If you live with a disability, it’s important for you to understand the term “ableism.” Ableism is a serious problem in many American workplaces, and it’s something that could make your work much more difficult.
There are millions of people living with disabilities in the United States. Despite that, there are still significant misconceptions about what people with disabilities can do and how they work in a work environment.
Ableism is defined as discriminating, oppressing or being prejudiced against someone living with a physical or mental disability. The core of this concept is that the ableist individual believes that those living with disabilities are inferior to those who do not live with disabilities.
In the United States, the Americans with Disabilities Act largely aimed to reduce discrimination against people with disabilities, but this act is still often violated.
What are some examples of ableism?
Some simple examples of ableism include:
- Discriminating against people who have disabilities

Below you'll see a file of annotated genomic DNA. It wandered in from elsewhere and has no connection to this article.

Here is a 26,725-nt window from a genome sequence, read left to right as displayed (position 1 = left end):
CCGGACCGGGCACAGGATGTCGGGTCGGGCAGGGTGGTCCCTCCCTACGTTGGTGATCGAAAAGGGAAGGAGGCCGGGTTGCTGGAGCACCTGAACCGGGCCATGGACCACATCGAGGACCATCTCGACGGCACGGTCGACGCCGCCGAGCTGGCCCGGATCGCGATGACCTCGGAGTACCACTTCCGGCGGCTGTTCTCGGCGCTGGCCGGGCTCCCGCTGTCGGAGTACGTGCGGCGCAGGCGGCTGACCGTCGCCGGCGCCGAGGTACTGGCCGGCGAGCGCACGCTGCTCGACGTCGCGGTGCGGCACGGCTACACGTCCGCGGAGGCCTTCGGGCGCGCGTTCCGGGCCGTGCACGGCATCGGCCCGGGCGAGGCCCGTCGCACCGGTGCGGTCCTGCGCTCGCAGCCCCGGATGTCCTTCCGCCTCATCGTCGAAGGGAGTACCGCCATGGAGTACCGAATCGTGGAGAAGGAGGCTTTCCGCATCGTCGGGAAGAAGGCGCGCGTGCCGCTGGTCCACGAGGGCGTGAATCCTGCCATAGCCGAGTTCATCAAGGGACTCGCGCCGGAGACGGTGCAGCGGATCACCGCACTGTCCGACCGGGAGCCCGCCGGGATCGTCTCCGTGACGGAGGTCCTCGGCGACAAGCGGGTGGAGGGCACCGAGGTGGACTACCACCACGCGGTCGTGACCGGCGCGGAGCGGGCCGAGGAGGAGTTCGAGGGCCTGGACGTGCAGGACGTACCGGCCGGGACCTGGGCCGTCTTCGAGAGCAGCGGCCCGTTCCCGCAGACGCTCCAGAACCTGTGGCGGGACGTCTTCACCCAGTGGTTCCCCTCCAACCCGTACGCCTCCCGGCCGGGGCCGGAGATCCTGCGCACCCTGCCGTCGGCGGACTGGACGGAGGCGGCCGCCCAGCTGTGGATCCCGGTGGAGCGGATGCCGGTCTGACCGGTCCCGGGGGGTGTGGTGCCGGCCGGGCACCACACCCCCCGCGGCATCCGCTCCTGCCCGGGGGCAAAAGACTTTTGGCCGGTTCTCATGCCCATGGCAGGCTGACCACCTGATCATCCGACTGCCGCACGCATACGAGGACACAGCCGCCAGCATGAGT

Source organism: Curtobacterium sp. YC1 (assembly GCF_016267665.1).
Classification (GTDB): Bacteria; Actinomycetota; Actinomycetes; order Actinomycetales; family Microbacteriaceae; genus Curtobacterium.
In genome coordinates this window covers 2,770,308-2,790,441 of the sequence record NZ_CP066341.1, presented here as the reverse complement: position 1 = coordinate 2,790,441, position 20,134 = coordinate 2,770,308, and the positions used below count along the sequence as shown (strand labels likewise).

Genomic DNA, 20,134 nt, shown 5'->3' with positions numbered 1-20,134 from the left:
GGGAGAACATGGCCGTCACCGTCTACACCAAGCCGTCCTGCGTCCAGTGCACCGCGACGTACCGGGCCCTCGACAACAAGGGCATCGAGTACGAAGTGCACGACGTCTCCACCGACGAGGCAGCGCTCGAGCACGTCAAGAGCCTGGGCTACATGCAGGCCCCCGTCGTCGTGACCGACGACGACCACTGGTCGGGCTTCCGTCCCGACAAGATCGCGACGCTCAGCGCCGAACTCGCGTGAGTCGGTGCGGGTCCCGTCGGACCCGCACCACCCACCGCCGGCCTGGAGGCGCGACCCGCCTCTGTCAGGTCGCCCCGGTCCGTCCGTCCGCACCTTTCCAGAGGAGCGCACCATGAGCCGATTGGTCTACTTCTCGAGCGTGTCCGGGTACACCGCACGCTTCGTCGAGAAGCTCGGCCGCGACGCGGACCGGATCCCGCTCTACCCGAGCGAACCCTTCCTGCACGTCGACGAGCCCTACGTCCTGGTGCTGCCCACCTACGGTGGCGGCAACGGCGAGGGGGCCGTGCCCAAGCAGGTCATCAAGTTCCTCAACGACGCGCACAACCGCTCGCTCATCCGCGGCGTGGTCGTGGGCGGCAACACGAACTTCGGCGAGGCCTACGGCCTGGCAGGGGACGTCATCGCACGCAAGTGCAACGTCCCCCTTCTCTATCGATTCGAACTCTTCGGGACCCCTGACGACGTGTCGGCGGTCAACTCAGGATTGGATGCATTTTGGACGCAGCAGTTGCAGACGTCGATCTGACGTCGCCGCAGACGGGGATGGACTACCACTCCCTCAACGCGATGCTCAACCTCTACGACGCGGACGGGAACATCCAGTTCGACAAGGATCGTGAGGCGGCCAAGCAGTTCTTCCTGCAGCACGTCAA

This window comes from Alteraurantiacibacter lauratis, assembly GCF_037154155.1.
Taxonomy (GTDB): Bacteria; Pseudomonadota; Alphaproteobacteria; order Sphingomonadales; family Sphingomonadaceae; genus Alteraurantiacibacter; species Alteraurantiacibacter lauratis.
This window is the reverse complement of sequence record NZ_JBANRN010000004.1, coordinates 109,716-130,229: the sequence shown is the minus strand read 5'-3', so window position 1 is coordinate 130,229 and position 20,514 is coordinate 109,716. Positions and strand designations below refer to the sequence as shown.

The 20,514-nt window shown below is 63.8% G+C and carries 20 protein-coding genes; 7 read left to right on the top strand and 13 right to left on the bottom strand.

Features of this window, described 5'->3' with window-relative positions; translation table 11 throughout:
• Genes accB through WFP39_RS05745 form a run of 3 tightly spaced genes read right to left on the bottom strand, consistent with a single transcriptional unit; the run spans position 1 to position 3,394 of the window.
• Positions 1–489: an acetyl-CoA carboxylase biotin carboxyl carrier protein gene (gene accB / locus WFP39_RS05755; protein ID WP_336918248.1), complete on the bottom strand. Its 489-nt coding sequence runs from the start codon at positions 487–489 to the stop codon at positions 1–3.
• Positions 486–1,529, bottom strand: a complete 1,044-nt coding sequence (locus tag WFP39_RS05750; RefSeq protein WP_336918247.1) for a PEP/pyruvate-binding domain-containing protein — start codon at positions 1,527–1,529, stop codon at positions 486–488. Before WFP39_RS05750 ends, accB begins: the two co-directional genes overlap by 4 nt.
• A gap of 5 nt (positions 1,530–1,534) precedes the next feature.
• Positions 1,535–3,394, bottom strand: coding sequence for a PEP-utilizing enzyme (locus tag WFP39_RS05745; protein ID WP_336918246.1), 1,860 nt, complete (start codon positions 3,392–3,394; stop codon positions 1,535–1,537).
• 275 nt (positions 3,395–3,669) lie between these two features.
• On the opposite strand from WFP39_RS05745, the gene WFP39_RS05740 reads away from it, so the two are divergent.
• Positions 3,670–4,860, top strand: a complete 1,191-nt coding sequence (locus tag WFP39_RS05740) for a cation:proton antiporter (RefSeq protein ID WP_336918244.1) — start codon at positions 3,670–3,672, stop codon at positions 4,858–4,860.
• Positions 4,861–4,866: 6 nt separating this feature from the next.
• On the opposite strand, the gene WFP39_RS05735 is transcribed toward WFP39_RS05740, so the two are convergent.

- Building a business that is inaccessible to those in wheelchairs
- Using signage that is inaccessible
- Creating an inaccessible website design
- Mocking those with disabilities
There are also ableist terms used by some discriminatory people. These terms might include outdated terms like:
Nonableist language might include “vision impaired,” or “hearing impaired,” rather than blind or deaf.
In the workplace, ableism can make its appearance in one of several ways. It might show up as a coworker ignores that another person in the workplace has a disability. Comparing a disability with a temporary illness or injury, speaking on behalf of a co-worker with a disability or assuming that someone is faking a disability are all examples of ableism.
What can you do if your workplace is rife with ableism?
If people in your workplace have an ableist attitude, it’s time to discuss it. Ableism can be discriminatory, and it’s not fair for people living with disabilities to deal with those issues and misconceptions.
In some cases, those with disabilities, as well as supporting coworkers or supervisors, may have a claim against another party, like your employer or a client, for being discriminatory in the workplace.